One of the other times was last year, which was the region’s wettest in modern history. That makes the last two years the first time in Pittsburgh history that more than 50 inches of precipitation fell in back-to-back years. Had Hurricane Ivan not hit Pittsburgh in 2004, which dropped almost 6 inches of rain in one day, 2019 would have been the second wettest year on record.
It’s safe to say Pittsburgh is getting wetter and it is happening pretty rapidly.
A climate professor at Carnegie Mellon University says the diagnosis for all the wet weather is fairly obvious: climate change.
“It is generally true that for climate change ‘wetter places will get wetter, dryer places will get drier,’” wrote CMU professor Neil Donahue in an email to Pittsburgh City Paper. “This is pretty straightforward because when it is hotter there is more evaporation of water but to balance that there is also more precipitation. … So, much of the U.S. east of the Mississippi [River] will get wetter, much of the west will get drier.”
Donahue says that it does get harder to determine climate change’s direct effect on specific regions like Pittsburgh because shifting weather patterns can come into play, but overall the eastern half of the U.S. is going to get wetter as the climate continues to warm.
According to the National Weather Service, average precipitation levels in Pittsburgh have increased over the decades. In the 1980s, Pittsburgh saw about 37 inches of precipitation each year. In the ‘90s, that went up to 38 inches per year. The 2000s saw 39.3 inches on average per year, while the 2010s had about 42.5 inches of precipitation fall each year.
Where judging the effects of climate change gets trickier, according to Donahue, is linking it directly to extreme weather events like Hurricane Sandy of 2012. While some might not want to blame climate change for these events, Donahue doesn’t think people should outright reject a link between the two.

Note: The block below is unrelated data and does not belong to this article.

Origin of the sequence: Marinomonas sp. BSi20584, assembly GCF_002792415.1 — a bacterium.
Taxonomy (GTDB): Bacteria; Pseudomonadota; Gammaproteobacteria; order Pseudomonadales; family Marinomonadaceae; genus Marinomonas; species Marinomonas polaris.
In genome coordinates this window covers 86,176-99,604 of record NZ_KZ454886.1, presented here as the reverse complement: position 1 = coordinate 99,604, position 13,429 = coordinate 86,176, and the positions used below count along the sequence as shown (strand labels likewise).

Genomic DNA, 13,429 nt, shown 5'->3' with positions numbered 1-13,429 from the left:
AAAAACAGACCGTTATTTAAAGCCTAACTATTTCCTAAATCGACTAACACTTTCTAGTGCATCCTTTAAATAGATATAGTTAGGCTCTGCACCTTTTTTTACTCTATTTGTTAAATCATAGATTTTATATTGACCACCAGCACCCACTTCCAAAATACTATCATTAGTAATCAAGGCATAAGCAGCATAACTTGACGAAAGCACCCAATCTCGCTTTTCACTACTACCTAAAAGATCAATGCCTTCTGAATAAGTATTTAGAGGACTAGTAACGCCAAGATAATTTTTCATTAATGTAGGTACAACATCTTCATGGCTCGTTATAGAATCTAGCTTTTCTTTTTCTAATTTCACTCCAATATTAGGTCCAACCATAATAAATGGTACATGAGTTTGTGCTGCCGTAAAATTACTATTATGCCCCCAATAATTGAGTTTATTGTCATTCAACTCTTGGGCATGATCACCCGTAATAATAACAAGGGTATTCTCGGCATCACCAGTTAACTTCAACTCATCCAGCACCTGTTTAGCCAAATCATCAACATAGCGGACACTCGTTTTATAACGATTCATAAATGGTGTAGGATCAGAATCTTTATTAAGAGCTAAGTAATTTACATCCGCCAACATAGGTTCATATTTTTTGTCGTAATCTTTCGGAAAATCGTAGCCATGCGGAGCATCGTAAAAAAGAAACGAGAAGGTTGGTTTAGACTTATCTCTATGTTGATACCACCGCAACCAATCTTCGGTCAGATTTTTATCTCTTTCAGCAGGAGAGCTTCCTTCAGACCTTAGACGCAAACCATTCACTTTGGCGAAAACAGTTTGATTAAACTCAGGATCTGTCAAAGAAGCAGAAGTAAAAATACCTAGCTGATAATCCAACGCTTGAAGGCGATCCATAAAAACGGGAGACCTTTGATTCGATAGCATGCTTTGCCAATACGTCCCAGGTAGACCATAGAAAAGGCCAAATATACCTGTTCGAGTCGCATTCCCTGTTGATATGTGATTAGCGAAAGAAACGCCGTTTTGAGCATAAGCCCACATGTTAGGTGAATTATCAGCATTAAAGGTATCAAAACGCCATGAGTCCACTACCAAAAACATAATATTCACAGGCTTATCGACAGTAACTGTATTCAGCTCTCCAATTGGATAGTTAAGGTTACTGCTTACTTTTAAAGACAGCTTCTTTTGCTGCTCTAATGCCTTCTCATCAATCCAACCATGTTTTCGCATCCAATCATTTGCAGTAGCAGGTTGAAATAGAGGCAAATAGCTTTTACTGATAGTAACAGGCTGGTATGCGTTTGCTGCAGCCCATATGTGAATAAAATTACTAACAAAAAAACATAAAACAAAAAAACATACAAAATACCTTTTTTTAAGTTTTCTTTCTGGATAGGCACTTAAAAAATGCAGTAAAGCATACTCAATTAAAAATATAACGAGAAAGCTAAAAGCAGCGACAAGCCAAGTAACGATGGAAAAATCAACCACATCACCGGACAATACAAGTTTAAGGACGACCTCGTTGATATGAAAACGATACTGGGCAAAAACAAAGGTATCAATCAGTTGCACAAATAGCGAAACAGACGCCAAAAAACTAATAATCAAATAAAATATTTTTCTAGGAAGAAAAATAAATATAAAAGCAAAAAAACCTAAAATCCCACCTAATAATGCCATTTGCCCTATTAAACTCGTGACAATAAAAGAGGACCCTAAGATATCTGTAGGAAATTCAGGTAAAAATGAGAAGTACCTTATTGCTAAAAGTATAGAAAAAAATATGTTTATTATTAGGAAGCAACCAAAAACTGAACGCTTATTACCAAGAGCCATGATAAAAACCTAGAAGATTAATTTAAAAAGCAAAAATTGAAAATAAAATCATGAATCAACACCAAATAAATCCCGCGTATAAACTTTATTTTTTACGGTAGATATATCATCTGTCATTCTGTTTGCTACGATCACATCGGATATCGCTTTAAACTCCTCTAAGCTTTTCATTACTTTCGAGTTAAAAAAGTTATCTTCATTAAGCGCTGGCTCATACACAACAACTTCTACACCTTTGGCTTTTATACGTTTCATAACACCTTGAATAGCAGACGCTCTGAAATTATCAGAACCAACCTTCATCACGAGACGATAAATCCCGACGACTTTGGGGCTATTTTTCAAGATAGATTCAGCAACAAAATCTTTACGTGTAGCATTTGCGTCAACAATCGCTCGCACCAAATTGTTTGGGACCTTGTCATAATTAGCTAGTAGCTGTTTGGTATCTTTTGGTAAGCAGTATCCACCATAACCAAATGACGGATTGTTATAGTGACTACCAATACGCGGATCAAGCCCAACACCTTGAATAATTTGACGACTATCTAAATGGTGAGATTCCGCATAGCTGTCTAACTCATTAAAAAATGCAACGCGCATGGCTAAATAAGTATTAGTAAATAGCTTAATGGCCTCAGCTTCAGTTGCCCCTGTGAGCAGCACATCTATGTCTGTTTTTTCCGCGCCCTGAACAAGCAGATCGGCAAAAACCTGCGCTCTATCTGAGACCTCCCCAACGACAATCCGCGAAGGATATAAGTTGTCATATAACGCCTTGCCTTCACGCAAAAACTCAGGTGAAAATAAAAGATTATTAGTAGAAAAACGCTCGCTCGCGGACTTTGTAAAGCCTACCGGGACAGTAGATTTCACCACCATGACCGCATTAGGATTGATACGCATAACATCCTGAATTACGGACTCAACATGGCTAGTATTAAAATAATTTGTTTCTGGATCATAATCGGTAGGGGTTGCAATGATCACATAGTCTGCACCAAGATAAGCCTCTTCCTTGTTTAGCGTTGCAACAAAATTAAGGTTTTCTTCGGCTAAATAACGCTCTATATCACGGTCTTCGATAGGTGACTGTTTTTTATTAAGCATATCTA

“It is a cop-out to just say ‘no, that is weather and variability, you can not attribute any given extreme event to climate change,’ but it is also in part true,” wrote Donahue. “However, there is a growing field of analysis of extreme events that puts a rigorous statistical analysis to these things, and … we see many highly unusual things happening in bunches, and many of these bunches ARE probably indicative of climate change.”
Regardless of what is causing this, there are still real issues to address with the increase volume of precipitation. As CP reported in 2018, our municipal storm water systems will be pushed to the test, and will often fail, floods will become more common in low lying areas, and landslides will become more frequent.
Rainy weather recently caused a landslide in Moon Township that has closed down a section of Route 51. The Pittsburgh Post-Gazette reported the section of route 51 won’t be reopened until after the weekend, because of forecasted rain over the next two days.